Kane Williamson hailed a “special” performance from his side’s middle-order as New Zealand completed a “unique” innings victory over England.
Williamson, the New Zealand captain, was particularly gratified by the result as it came after England had won a hugely important toss and took first advantage of a pitch that, at the time, offered few dangers for batsmen. It also came in contrast to many of New Zealand’s victories, which tend to be set up by their seamers on green surfaces over the first couple of days.
But despite conceding what appeared, at the time, a respectful first-innings total of 353 and then slipping to 127 for 4 in reply, New Zealand’s middle-order batted so well – and for so long – that BJ Watling produced the second-longest innings (in terms of balls faced) in history by a Test keeper, Mitchell Santner produced the 10th-longest innings (in terms of balls faced) from a No. 8 in Test history and New Zealand recorded their highest Test score against England. As a result, England were left to contend with a fifth-day deteriorating pitch, and failed to do so.
“To lose the toss and be 350 behind in the first innings required something special,” Williamson said. “And it was something special for 200 overs to get us into a position which gave us a chance.
“To get 600 gave us that opportunity to bowl last on that wicket, so a huge amount of credit goes to the way the middle-order built those partnerships. BJ Watling with 200 and Mitch Santner with his first Test hundred were incredibly valuable and hugely required. Colin de Grandhomme batted well, too.
“The pitch started to deteriorate which is what you want to see in Test cricket. But when you do see that you want to have won the toss. This is certainly right up there in terms of a tough, grinding Test victory.”
“This is certainly right up there in terms of a tough, grinding Test victory”
A key difference between the sides, Williamson felt, was the conversion of the batsmen. While England had three men register half-centuries, none of them were able to go and register the big century that might have defined the game. New Zealand, by comparison, converted two of their four fifties to hundreds, with Watling completing a career-best 205.
“Scores of 50 and 60 weren’t enough to turn the momentum from England’s first innings,” Williamson said. “It did require something large and for a long period of time and that’s what those guys did. It was a brilliant effort against a very strong England bowling attack.
“It was outstanding to see that middle, lower-order apply themselves like that. BJ Watling is such a tough competitor and just cares about getting the team into a position to win cricket games. It goes a long way to him applying himself for near on 500 balls, which is an amazing effort. A lot of people wish they could bat 500 balls, including myself.
“It was a brilliant, brilliant performance and it took a huge amount of hard work scoring at two-and-a-half an over for the most part so it wasn’t free flowing. For BJ and Mitch to keep soaking up that pressure was outstanding and something that is clearly very hard to do for everybody.”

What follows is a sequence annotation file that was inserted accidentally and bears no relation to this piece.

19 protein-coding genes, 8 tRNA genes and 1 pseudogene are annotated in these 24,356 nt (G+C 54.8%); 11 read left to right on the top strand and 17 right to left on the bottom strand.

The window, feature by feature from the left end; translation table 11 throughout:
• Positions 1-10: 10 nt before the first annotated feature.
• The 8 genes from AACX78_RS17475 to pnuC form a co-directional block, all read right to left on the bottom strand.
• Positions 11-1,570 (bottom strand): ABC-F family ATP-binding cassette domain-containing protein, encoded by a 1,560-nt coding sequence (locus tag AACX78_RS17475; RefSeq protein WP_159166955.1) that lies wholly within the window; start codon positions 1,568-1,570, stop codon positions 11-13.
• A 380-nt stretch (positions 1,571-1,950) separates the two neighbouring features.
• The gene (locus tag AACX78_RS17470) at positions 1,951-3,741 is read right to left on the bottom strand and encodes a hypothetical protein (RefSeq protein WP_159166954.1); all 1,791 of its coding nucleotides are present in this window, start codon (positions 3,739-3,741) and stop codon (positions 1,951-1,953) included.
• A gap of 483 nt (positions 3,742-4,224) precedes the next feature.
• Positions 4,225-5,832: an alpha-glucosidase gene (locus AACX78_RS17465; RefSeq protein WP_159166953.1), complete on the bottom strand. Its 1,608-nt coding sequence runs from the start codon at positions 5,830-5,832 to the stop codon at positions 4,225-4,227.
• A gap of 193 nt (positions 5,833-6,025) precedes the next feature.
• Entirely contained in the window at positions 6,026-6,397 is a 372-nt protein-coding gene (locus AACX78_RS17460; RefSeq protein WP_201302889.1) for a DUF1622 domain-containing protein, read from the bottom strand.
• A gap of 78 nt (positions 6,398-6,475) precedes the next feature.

New Zealand are now unbeaten in their last 10 home Tests – a run that goes back to March 2017 – and have won seven of them. Five of those victories – including their last three Tests – have been by an innings while the others have been crushing margins of 423 runs (against Sri Lanka) and 240 runs (against West Indies). Whichever way you look at it, that is an outstanding record.
To make New Zealand’s success all the more admirable, it was achieved, on the final day, without much input from Trent Boult. He was able to contribute just one over before rib pain forced him off the pitch. He will have an MRI scan on Tuesday and must be considered a severe doubt for the second Test. Williamson, too, spent time off the field having experienced pain in his hip region but he insisted it was nothing too serious.
“A lot was taken out of both teams in this Test,” Williamson said. “It was a really tough effort for long periods. But we have that squad of 15 and all the guys will meet up in Hamilton and we will have to assess the fitness of everybody.” There is probably a good chance Lockie Ferguson will make his Test debut.
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You can be certain that Neil Wagner will want to be involved. He came into this match with a few question marks over his selection ahead of Ferguson, but proved his worth with another wholehearted performance that ended with a five-wicket haul in the second innings. It left Williamson both grateful for the effort put in by his bowlers and thankful for the batting of Watling and co. which gave Wagner and Tim Southee time to recover from their bowling stints in England’s first innings.
“Our really good first-innings batting allowed the guys to put their feet up,” he said. “That was really important because they put in a lot of overs in that first innings. For the guys to freshen up proved really important without Trent as a resource.
“We knew if you could hit the wicket hard you would get some variable bounce. We saw the wicket deteriorate and, when you’re bowling for a Test win there’s a little bit more in the tank. They were outstanding.
“In some respects it was quite a unique performance for New Zealand because we’re generally looking to bowl first because the wickets are so green. Often a lot of damage is done in the first couple of days then it becomes a different match.
“But this was the opposite. Both teams were looking to bat and the wicket aged quite considerably. So it was a fantastic surface for a result and something unique for us in New Zealand.”